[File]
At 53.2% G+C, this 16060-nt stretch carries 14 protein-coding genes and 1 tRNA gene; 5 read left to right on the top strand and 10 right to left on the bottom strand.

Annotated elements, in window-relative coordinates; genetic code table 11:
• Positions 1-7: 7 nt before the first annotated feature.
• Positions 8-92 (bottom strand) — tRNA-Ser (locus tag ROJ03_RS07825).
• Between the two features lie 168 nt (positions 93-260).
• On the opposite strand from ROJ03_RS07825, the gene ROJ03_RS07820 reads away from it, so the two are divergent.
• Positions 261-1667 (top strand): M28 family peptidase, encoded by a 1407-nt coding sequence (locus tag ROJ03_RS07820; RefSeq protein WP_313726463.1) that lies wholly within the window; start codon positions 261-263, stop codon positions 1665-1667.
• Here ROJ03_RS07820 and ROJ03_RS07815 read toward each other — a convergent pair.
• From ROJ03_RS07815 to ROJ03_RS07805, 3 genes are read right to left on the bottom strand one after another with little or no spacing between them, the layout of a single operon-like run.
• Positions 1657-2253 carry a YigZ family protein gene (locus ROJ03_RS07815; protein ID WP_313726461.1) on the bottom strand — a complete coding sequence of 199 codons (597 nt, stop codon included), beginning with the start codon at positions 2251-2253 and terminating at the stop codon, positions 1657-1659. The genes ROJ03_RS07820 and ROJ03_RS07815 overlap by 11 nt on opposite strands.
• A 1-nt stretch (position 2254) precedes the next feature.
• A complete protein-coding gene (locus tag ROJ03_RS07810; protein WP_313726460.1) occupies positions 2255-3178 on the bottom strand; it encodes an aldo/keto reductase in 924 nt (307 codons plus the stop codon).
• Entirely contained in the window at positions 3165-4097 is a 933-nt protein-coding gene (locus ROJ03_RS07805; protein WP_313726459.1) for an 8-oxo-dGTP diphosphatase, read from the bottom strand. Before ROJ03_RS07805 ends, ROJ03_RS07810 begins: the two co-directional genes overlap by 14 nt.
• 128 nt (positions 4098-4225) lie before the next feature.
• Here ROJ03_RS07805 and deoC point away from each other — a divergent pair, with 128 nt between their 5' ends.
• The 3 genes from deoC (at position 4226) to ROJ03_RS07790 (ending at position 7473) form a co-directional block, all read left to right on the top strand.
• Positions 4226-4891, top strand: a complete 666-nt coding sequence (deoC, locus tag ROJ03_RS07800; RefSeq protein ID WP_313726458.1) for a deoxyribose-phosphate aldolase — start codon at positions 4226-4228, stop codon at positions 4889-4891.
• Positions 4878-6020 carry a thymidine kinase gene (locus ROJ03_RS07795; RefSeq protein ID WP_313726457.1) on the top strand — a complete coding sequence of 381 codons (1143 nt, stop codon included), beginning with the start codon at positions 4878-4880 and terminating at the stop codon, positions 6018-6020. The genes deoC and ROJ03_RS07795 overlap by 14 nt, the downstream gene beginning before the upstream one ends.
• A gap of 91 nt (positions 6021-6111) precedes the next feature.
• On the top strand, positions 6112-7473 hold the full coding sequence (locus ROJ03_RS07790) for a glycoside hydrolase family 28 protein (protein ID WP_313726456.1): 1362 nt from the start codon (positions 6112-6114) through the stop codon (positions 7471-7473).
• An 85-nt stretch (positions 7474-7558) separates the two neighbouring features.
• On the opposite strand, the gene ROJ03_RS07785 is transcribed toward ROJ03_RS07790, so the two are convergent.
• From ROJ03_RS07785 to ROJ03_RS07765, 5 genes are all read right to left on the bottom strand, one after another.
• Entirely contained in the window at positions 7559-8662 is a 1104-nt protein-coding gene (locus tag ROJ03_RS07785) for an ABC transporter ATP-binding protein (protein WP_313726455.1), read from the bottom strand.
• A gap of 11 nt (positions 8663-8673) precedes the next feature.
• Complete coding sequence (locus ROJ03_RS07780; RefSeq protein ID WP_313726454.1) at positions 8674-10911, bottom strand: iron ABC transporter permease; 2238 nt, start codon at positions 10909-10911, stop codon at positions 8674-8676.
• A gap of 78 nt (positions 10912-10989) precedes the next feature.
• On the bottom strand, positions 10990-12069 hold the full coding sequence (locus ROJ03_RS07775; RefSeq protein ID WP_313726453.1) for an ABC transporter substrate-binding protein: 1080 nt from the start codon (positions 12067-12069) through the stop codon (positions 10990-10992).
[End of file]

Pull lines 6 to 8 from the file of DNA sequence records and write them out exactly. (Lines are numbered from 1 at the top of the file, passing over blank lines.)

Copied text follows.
• On the opposite strand from ROJ03_RS07825, the gene ROJ03_RS07820 reads away from it, so the two are divergent.
• Positions 261-1667 (top strand): M28 family peptidase, encoded by a 1407-nt coding sequence (locus tag ROJ03_RS07820; RefSeq protein WP_313726463.1) that lies wholly within the window; start codon positions 261-263, stop codon positions 1665-1667.
• Here ROJ03_RS07820 and ROJ03_RS07815 read toward each other — a convergent pair.